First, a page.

International technology-oriented agreements to address climate change
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Much discussion has surrounded possible alternatives for international agreements on climate change, particularly post-2012. Among these alternatives, technology-oriented agreements (TOAs) are perhaps the least well defined. We explore what TOAs may consist of, why they might be sensible, which TOAs already exist in international energy and environmental governance, and whether they could make a valuable contribution to addressing climate change. We find that TOAs aimed at knowledge sharing and coordination, research, development, or demonstration could increase the overall efficiency and effectiveness of international climate cooperation, but are likely to have limited environmental effectiveness on their own. Technology-transfer agreements are likely to have similar properties unless the level of resources expended is large, in which case they could be environmentally significant. Technology-specific mandates or incentives could be environmentally effective within the applicable sector, but are more likely to make a cost-effective contribution when viewed as a complement to rather than a substitute for flexible emissions-based policies. These results indicate that TOAs could potentially provide a valuable contribution to the global response to climate change. The success of specific TOAs will depend on their design, implementation, and the role they are expected to play relative to other components of the policy portfolio. © 2007 Elsevier Ltd. All rights reserved.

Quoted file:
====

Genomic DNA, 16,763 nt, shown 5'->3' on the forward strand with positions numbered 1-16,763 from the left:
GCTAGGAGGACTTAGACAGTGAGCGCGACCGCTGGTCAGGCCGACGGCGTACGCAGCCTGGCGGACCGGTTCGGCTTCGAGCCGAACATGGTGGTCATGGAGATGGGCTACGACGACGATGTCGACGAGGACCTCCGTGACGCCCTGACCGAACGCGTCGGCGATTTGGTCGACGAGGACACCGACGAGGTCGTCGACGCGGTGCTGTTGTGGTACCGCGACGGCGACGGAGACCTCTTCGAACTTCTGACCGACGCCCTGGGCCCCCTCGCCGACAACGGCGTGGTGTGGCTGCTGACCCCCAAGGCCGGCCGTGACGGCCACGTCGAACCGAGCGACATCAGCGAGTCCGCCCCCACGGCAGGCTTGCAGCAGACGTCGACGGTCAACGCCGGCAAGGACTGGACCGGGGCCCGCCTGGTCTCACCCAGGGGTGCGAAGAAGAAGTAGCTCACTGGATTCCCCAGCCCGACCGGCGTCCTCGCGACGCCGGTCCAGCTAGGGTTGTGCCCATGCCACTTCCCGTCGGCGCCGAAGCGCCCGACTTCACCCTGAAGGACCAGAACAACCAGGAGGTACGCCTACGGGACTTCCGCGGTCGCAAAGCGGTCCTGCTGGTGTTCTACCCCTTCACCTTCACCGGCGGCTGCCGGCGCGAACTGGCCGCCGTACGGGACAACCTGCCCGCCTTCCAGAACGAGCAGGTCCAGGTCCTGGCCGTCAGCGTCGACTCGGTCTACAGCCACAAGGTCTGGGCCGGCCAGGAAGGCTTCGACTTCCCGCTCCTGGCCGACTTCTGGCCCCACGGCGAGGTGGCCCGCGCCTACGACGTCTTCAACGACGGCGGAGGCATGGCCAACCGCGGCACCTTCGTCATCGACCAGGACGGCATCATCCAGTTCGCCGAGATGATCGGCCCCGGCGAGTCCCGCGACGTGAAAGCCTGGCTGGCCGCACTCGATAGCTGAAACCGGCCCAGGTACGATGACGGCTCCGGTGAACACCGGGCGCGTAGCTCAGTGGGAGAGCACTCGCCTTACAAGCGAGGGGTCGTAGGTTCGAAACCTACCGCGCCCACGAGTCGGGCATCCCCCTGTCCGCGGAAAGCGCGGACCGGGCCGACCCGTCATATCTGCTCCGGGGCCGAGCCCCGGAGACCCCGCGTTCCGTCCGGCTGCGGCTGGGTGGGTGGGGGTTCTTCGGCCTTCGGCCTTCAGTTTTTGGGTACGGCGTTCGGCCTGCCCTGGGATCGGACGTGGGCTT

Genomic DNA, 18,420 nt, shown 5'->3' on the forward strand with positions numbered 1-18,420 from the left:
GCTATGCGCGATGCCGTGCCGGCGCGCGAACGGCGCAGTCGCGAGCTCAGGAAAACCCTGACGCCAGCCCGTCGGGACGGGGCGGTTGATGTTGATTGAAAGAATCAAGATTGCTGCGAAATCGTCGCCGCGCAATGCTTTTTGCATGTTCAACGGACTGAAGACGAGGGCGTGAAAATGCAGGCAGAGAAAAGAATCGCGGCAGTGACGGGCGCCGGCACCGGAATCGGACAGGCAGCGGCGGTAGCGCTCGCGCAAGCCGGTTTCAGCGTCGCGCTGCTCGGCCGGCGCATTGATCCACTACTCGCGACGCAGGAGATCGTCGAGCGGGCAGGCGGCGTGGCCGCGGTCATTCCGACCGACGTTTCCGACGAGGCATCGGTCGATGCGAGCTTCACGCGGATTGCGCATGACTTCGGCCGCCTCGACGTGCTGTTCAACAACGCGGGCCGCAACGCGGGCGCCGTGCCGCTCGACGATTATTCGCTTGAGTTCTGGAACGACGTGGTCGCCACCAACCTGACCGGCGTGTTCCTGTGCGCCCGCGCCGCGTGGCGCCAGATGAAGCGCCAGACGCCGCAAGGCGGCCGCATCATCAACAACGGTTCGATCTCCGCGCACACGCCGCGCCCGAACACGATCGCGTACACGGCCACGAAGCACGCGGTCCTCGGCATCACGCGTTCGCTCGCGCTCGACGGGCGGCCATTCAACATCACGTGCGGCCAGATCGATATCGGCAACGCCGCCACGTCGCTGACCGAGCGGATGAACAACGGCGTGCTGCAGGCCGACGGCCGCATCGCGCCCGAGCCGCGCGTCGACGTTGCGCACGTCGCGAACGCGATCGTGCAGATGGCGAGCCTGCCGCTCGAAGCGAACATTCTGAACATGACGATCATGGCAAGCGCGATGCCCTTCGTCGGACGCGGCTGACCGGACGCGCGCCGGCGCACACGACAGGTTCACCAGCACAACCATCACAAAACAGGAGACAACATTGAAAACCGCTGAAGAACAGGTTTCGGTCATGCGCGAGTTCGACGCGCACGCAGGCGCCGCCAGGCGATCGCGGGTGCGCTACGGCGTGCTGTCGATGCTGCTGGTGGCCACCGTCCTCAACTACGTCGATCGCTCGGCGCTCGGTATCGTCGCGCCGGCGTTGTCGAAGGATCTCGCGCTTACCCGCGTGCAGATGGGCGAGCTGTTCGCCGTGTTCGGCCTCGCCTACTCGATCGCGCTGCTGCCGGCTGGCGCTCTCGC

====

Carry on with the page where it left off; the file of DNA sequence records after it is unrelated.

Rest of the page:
Published Version (Please cite this version)10.1016/j.enpol.2007.09.030
Publication Infode Coninck, H; Fischer, C; Newell, RG; & Ueno, T (2008). International technology-oriented agreements to address climate change. Energy Policy, 36(1). pp. 335-356. 10.1016/j.enpol.2007.09.030. Retrieved from https://hdl.handle.net/10161/6760.
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Dr. Richard G. Newell is the President and CEO of Resources for the Future (RFF), an independent, nonprofit research institution that improves environmental, energy, and natural resource decisions through impartial economic research and policy engagement. From 2009 to 2011, he served as the administrator of the US Energy Information Administration, the agency responsible for official US government energy statistics and analysis. Dr. Newell is an adjunct professor at Duke University, where he